“Fanm pa chita: Stories of Mobility and the Intimate among Haitian Domestic Workers in the Dominican Republic”
Author: Masaya Llavaneras Blanco, PhD Candidate, Balsillie School of International Affairs, Wilfrid Laurier University, Ontario, Canada
Together with sex work and petit trade, domestic work is one of the three main sources of income for Haitian migrant women in the Dominican Republic. I argue that social reproductive work and other forms of paid and unpaid intimate labour are at the heart of Haitian migrant women’s experiences of migration and mobility. In other words, their spatial trajectories through the island of Hispaniola, and the way they experience them, are inseparable from strategies for social reproduction and survival. My argument draws on qualitative data collected through interviews and focus groups held in Haitian and Dominican border towns, bateyes (sugar plantation communities) in south-western DR, and Santo Domingo, with over one hundred Haitian women and women of Haitian descent who work as domestic workers in the DR.
By looking at the ways in which social reproduction and intimate labor interact with these women’s spatial trajectories, this article contributes to decentering linear understandings of mobility and volition creating room for approaches grounded on everyday lives. Testimonies that were shared with me reveal the ways in which social reproduction and other forms of intimate labour serve as both sites and strategies through which trajectories of mobility are imagined, carried out and experienced. Unpaid care provision to distant relatives as well as other forms of intimate labour, including sex, to adult men who they meet upon border-crossing, are some of the ways in which the intimate mediates the ways in which women move through the island. Similarly, intimate violence consistently appears as a driver of mobility across the island both crossing and within borders.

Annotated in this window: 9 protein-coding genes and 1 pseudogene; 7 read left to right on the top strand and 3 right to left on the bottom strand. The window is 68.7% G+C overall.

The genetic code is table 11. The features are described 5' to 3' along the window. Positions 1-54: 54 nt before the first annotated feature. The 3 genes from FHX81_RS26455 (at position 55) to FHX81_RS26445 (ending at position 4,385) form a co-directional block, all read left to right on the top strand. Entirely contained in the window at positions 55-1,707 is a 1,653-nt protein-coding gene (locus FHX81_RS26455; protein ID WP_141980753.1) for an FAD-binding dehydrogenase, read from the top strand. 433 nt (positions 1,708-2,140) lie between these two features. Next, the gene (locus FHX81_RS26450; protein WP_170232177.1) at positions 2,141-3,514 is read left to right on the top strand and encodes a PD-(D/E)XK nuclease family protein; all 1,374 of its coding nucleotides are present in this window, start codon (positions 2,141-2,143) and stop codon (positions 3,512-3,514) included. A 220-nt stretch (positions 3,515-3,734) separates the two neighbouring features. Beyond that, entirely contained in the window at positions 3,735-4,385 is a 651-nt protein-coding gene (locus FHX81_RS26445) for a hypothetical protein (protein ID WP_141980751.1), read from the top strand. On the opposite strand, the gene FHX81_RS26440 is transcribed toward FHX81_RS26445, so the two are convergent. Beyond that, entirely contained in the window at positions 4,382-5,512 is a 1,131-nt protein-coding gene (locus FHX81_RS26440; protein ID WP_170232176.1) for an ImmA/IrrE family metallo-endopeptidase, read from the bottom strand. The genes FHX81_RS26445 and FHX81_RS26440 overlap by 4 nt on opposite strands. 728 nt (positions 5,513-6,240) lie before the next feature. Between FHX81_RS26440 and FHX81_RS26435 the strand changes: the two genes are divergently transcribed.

Far from idealizing or vilifying intimate labor, this work aims at bringing the intimate as a fundamental realm to mobilities studies and research on political subjectivity from a subaltern perspective. Engaging with the entanglement between mobility and social reproduction contributes to the elaboration of a kinetic politics that is grounded on the everyday and the quotidian acts of sustaining life. It contributes to moving away from the sub-political status attributed to the intimate and the prosaic, and allows us to imagine subjects that are political because and through their everyday struggles to sustain themselves and others. In this way the paper contributes to understanding mobility as a form of politics while being attentive to McNevin’s warning to avoid implicitly attributing “an ambition to mobility and migrants that is not necessarily there” (2013:41). This is particularly crucial when understanding the (in)mobility of women who are pushed to the limit both literally and figuratively.
This paper will be presented at CARISCC’s 4th Postgraduate Research Conference on Caribbean In/Securities and Creativity, University of Amsterdam, Roeterseiland Campus, The Netherlands, Wednesday 13 June 2018. Please feel free to participate in CARISCC’s online conference discussions by using the “Leave a Reply” space, shown below, to submit any questions, comments and feedback.